Ambrosino called "Auggie" by his teammates is a smiling, easy-going, wide-eyed, 21-year-old devout Catholic who says he picked BYU after also getting offers from Iona and Pepperdine and drawing interest from UNLV and Colorado State because he likes BYU's fast-paced, open offensive style and the reputation of head coach Dave Rose.
"And Jimmer [Fredette] played there, too," he said. "I like him. I like to shoot."
Whether Utah coaches seriously offered Ambrosino is a bit hazy, after persuading Phillips to take him a year ago knowing that he needed to get an associates degree before he was eligible for a Division I program.
Ambrosino says Utah coaches offered him before last season, then backed off when they landed a player with similar size and skills (probably West Jordan phenom Jordan Loveridge).
When word got out that the Utes were no longer interested in him it is considered poor form to recruit a player who has been stashed by another program at a junior college BYU coaches made the offer about three weeks ago.
"BYU respected that Utah was on him and so they stayed out of it [until Utah backed off]," Phillips said.
Ambrosino says after he committed to BYU on April 9 (two days before the signing period began), Utah contacted him again, but by then his mind was made up.
"I think BYU right now is better organized," he said. "They have had same players for a couple of years, they know the system. Like, they have had good seasons for 10 years. Utah has lost something like 10 players? I don't know about that. So BYU is ... the best situation for me."
Ambrosino grew up in the town of Villa Maria in the state of Cordoba, Argentina, then spent three years in Spain after he turned 16. He played for a prep school in Jackson, Miss., then went on to Gulf Coast State College in Panama City, Fla., but did not like the experience there, saying the people were not all that friendly and the coaching was inconsistent. He averaged just 5.8 points and 2.8 rebounds a game at Gulf Coast, and Phillips says he wasn't sure he really wanted him at SLCC at first.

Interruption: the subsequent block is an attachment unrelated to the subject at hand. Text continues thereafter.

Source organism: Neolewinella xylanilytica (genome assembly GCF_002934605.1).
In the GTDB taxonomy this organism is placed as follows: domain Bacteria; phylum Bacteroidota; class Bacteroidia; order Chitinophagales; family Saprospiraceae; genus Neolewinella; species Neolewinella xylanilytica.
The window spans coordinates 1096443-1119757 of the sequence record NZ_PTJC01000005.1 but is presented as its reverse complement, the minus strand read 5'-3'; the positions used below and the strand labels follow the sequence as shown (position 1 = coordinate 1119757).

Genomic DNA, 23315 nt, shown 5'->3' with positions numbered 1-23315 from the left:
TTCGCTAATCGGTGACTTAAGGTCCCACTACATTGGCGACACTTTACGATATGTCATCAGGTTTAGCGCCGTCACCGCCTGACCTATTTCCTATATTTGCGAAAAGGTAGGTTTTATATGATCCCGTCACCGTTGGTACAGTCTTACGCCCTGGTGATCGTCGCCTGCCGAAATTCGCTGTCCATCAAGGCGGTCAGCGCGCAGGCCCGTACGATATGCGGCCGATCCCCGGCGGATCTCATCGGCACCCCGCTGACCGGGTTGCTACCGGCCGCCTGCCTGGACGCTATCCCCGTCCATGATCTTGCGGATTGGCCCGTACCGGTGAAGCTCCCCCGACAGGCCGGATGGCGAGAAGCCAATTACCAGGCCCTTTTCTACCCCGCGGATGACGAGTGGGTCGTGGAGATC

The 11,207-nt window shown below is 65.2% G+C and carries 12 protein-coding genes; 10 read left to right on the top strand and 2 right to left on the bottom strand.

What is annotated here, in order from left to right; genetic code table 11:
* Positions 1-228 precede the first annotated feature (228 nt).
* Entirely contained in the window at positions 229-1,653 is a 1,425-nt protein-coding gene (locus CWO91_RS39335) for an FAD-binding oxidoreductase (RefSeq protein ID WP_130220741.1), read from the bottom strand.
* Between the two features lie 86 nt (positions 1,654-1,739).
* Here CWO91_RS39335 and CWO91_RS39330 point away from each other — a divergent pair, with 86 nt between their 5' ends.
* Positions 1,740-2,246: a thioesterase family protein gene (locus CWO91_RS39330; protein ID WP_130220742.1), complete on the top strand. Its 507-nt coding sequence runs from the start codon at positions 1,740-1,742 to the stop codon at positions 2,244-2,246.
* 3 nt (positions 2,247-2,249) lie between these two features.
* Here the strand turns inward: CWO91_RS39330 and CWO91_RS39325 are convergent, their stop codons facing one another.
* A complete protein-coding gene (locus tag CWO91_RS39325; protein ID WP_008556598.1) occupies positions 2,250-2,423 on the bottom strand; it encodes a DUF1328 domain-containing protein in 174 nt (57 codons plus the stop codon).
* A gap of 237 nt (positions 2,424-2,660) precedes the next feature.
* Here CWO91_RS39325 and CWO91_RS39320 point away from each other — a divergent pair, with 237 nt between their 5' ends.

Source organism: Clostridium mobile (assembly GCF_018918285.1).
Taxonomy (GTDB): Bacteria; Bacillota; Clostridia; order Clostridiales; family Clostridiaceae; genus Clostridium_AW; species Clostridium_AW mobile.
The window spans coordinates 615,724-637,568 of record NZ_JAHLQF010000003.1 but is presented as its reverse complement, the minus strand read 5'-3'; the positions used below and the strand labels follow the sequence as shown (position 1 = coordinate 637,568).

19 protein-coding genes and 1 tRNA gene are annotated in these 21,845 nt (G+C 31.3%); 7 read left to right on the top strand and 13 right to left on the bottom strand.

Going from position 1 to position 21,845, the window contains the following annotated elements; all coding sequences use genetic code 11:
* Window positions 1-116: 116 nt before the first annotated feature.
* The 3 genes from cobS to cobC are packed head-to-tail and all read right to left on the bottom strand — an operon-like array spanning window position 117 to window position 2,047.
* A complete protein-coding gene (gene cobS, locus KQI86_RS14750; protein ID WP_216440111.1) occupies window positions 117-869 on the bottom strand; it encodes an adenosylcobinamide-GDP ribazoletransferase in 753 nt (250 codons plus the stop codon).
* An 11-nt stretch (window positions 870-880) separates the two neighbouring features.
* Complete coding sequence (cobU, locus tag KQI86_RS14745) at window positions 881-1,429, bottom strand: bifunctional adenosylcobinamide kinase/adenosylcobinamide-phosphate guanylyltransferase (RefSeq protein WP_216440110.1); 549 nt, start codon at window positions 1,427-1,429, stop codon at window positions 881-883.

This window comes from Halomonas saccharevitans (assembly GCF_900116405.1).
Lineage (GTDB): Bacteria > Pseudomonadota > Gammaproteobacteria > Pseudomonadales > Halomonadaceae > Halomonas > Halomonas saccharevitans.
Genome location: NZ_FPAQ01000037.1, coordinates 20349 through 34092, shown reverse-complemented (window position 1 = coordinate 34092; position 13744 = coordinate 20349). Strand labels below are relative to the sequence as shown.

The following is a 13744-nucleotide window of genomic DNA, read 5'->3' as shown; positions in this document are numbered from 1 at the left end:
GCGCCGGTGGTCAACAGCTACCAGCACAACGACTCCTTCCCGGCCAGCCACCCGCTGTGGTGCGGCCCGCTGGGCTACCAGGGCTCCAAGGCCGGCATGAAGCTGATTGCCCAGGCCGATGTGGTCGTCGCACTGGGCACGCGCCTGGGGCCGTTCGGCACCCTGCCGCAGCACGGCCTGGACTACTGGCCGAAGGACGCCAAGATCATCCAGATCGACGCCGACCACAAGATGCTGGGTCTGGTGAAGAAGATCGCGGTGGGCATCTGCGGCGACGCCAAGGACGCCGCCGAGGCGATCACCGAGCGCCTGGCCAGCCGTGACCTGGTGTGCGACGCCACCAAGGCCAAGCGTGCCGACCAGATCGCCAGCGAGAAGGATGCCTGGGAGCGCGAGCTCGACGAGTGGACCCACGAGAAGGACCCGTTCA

But Ambrosino quickly earned the coach's respect; Phillips says his numbers were not flashy because the Bruins' two best players Ambrosino and Marquis Horne both played the four spot and split playing time there. Horne signed with Cal State Fullerton.
"His strength is that he's a scorer, and he shoots [3-pointers] really well," Phillips said, noting Ambrosino's 43.9 percent accuracy from long range and saying he's similar to BYU's Noah Hartsock. Phillips said Ambrosino doesn't have Harsock's sense of being in the right spots at the right time, but is more athletic, a better jumper, and shoots more 3-pointers than the Cougars' best player last year.
"He fits BYU's style perfectly," said SLCC assistant Andrew May, a former BYU student manager. "He can drive it real well for a four-man. He will be another one of coach Rose's highly skilled string of excellent [power forwards]."
Ambrosino said he attended two BYU games at the Marriott Center last season the loss to St. Mary's and the win over Gonzaga and was struck by the same friendliness in Provo that he has experienced at SLCC and didn't experience in Florida. He said he's been warned of the rigors of BYU's Honor Code and believes he can abide by it, but right now his priority is completing a couple more classes so he's academically eligible.
"I have to do it," he said. "I am going to do it. If not, my dad [Nestor] is going to make me walk home to Argentina."
Agustin Ambrosino file
• Grew up in Villa Maria, Cordoba, Argentina, but lived in Spain for three years.
• Junior college transfer played his freshman season at Gulf Coast State College in Panama City, Fla., and his sophomore season at Salt Lake Community College.
• 6-foot-8 power forward averaged 9.6 points and 5.3 rebounds per game at SLCC last season.